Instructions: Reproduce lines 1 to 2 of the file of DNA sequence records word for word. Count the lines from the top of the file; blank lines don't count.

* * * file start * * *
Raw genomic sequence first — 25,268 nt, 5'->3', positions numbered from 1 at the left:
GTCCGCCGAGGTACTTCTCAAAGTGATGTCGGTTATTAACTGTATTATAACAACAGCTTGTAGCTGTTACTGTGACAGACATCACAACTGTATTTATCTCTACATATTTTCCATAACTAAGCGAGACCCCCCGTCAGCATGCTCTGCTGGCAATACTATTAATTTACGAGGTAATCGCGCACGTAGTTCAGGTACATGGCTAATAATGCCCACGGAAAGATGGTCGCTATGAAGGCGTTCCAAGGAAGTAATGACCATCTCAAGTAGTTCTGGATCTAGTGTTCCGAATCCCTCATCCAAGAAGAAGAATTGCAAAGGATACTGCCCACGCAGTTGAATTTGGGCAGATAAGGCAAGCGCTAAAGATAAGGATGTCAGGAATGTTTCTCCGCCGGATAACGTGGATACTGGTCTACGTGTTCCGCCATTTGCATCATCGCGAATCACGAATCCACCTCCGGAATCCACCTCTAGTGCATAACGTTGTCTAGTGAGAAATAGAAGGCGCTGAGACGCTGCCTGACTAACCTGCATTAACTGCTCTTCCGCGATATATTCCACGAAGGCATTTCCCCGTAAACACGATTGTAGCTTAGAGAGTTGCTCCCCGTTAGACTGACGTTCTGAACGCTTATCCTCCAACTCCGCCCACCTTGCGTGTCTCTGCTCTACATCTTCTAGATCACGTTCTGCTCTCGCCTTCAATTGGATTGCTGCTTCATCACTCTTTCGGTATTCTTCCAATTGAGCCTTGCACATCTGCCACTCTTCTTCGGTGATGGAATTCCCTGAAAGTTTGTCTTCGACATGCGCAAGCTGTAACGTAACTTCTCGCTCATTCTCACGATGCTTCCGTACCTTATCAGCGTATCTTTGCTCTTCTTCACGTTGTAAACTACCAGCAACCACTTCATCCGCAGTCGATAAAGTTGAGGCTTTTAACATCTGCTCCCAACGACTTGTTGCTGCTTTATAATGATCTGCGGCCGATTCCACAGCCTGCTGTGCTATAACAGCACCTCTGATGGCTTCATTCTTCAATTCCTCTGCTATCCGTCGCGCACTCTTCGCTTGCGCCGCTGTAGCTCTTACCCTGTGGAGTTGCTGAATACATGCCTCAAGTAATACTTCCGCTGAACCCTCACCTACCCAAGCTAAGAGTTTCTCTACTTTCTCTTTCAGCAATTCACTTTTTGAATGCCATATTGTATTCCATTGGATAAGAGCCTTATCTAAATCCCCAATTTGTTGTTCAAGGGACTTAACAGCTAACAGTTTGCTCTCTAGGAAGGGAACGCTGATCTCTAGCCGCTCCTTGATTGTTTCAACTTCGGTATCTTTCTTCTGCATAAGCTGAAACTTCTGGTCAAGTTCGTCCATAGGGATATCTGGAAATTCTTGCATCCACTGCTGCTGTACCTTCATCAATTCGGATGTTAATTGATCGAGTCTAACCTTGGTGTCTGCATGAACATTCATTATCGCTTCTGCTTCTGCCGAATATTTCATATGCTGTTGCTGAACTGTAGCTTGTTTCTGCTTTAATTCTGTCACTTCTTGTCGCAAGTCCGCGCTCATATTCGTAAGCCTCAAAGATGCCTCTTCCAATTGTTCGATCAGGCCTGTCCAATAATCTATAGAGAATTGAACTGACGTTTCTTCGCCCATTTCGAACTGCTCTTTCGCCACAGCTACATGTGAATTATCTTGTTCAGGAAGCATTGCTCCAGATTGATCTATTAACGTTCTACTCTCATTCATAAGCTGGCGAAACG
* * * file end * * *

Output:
Raw genomic sequence first — 25,268 nt, 5'->3', positions numbered from 1 at the left:
GTCCGCCGAGGTACTTCTCAAAGTGATGTCGGTTATTAACTGTATTATAACAACAGCTTGTAGCTGTTACTGTGACAGACATCACAACTGTATTTATCTCTACATATTTTCCATAACTAAGCGAGACCCCCCGTCAGCATGCTCTGCTGGCAATACTATTAATTTACGAGGTAATCGCGCACGTAGTTCAGGTACATGGCTAATAATGCCCACGGAAAGATGGTCGCTATGAAGGCGTTCCAAGGAAGTAATGACCATCTCAAGTAGTTCTGGATCTAGTGTTCCGAATCCCTCATCCAAGAAGAAGAATTGCAAAGGATACTGCCCACGCAGTTGAATTTGGGCAGATAAGGCAAGCGCTAAAGATAAGGATGTCAGGAATGTTTCTCCGCCGGATAACGTGGATACTGGTCTACGTGTTCCGCCATTTGCATCATCGCGAATCACGAATCCACCTCCGGAATCCACCTCTAGTGCATAACGTTGTCTAGTGAGAAATAGAAGGCGCTGAGACGCTGCCTGACTAACCTGCATTAACTGCTCTTCCGCGATATATTCCACGAAGGCATTTCCCCGTAAACACGATTGTAGCTTAGAGAGTTGCTCCCCGTTAGACTGACGTTCTGAACGCTTATCCTCCAACTCCGCCCACCTTGCGTGTCTCTGCTCTACATCTTCTAGATCACGTTCTGCTCTCGCCTTCAATTGGATTGCTGCTTCATCACTCTTTCGGTATTCTTCCAATTGAGCCTTGCACATCTGCCACTCTTCTTCGGTGATGGAATTCCCTGAAAGTTTGTCTTCGACATGCGCAAGCTGTAACGTAACTTCTCGCTCATTCTCACGATGCTTCCGTACCTTATCAGCGTATCTTTGCTCTTCTTCACGTTGTAAACTACCAGCAACCACTTCATCCGCAGTCGATAAAGTTGAGGCTTTTAACATCTGCTCCCAACGACTTGTTGCTGCTTTATAATGATCTGCGGCCGATTCCACAGCCTGCTGTGCTATAACAGCACCTCTGATGGCTTCATTCTTCAATTCCTCTGCTATCCGTCGCGCACTCTTCGCTTGCGCCGCTGTAGCTCTTACCCTGTGGAGTTGCTGAATACATGCCTCAAGTAATACTTCCGCTGAACCCTCACCTACCCAAGCTAAGAGTTTCTCTACTTTCTCTTTCAGCAATTCACTTTTTGAATGCCATATTGTATTCCATTGGATAAGAGCCTTATCTAAATCCCCAATTTGTTGTTCAAGGGACTTAACAGCTAACAGTTTGCTCTCTAGGAAGGGAACGCTGATCTCTAGCCGCTCCTTGATTGTTTCAACTTCGGTATCTTTCTTCTGCATAAGCTGAAACTTCTGGTCAAGTTCGTCCATAGGGATATCTGGAAATTCTTGCATCCACTGCTGCTGTACCTTCATCAATTCGGATGTTAATTGATCGAGTCTAACCTTGGTGTCTGCATGAACATTCATTATCGCTTCTGCTTCTGCCGAATATTTCATATGCTGTTGCTGAACTGTAGCTTGTTTCTGCTTTAATTCTGTCACTTCTTGTCGCAAGTCCGCGCTCATATTCGTAAGCCTCAAAGATGCCTCTTCCAATTGTTCGATCAGGCCTGTCCAATAATCTATAGAGAATTGAACTGACGTTTCTTCGCCCATTTCGAACTGCTCTTTCGCCACAGCTACATGTGAATTATCTTGTTCAGGAAGCATTGCTCCAGATTGATCTATTAACGTTCTACTCTCATTCATAAGCTGGCGAAACG